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A Lucrative Scam: Black Basta Ransomware Gang Rakes in $107 Million | #ransomware | #cybercrime


Cybercrime certainly pays: An infamous ransomware group has received at least $107 million in Bitcoin payments since early 2022, researchers say. 

Black Basta, a Russian-speaking ransomware gang, received payments from 90+ victims, according to blockchain tracking firm Elliptic and cybersecurity insurance provider Corvus. 

The findings underscore how paying ransomware gangs can fuel and enrich the hackers behind the attacks. Elliptic says Black Basta’s victims include outsourcing firm Capita, industrial equipment provider ABB, and Dish Network, which has suggested it paid the ransom.  

It’s been long known that individual ransom demands from hackers can reach in the millions. But tracking them all, and for specific gangs, can be difficult. The cybercriminals will not only use different cryptocurrency wallets for each ransom demand, they’ll also attempt to hide and conceal the funds through various laundering services.  

However, Elliptic found a way to track all the ransom payments to Black Basta by identifying “unique patterns in the group’s activity, [which] allowed us to identify a large number of Bitcoin ransoms paid to the group, with high confidence,” the company said.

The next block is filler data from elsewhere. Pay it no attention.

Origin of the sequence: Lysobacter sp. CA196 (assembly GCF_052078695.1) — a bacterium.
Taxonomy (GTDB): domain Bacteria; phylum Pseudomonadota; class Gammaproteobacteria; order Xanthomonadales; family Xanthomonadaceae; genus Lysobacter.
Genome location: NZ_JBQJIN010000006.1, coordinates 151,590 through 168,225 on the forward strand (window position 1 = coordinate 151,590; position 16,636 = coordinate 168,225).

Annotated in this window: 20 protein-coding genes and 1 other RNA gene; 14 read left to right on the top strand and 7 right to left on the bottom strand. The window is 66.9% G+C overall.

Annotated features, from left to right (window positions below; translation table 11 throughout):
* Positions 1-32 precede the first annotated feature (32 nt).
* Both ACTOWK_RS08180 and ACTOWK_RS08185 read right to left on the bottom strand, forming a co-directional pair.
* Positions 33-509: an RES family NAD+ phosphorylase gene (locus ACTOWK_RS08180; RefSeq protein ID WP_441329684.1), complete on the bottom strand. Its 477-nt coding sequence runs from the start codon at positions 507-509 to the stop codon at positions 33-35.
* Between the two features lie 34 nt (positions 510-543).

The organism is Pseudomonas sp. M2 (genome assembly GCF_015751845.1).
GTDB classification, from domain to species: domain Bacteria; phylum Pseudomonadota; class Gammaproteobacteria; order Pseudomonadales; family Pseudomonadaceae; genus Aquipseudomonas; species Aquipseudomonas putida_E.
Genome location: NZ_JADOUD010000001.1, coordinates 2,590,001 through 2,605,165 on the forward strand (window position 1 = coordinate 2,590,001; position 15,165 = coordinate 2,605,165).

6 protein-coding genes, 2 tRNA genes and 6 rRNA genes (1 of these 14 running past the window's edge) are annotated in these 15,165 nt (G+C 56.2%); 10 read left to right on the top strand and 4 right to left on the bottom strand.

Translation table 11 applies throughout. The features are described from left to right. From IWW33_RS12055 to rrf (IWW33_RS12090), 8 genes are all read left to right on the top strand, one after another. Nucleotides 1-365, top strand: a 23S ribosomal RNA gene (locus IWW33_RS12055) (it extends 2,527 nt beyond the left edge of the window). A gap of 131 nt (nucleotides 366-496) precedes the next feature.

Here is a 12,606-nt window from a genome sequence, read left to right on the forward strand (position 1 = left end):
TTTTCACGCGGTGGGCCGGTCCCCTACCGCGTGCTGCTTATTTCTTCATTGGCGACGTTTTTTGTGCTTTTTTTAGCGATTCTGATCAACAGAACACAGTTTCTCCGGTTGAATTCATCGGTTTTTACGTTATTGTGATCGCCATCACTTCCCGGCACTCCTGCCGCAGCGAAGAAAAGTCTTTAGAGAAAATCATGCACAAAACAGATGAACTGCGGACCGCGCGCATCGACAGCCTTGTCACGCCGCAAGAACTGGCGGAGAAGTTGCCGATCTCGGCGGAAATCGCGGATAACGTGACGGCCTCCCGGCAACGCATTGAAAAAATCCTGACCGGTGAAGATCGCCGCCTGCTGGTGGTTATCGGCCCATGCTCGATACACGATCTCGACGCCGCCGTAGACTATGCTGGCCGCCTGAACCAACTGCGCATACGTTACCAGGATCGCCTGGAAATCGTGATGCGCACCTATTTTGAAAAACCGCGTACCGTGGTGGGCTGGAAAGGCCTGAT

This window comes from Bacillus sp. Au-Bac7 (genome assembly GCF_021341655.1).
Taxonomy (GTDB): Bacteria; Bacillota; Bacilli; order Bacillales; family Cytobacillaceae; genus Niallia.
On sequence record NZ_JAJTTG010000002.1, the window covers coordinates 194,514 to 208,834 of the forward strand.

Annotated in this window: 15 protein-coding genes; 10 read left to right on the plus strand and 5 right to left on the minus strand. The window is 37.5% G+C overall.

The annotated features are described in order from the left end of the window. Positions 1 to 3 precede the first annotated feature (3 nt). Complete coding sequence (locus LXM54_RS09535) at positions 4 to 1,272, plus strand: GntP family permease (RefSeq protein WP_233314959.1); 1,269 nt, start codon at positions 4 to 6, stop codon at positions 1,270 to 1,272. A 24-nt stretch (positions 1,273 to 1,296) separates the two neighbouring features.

Ransom payments received over the past two years to Black Basta

(Credit: Elliptic)

“The largest received ransom payment was $9 million, and at least 18 of the ransoms exceeded $1 million,” Elliptic added. “The average ransom payment was $1.2 million.”

Still, the $107 million only captures part of Black Basta’s total earnings. Elliptic and Corvus estimate the gang has attacked 329 organizations globally, most of them based in the US. That said, only about 115 victims likely paid the ransoms. 

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Breakdown of victims

(Credit: Elliptic)

Like other ransomware gangs, Black Basta uses a “double extortion” tactic to pressure victims to pay them: First, the group will encrypt entire fleets of computers, shutting them down. At the same time, the gang will also steal sensitive data and threaten to leak it online unless the ransom is paid. 

To attack victims, Black Basta previously used computers already infected with the Qakbot malware to launch their ransomware infections. But in August, the FBI announced it had dismantled the Qakbot infrastructure, which likely dealt a blow to Black Basta’s operations. 

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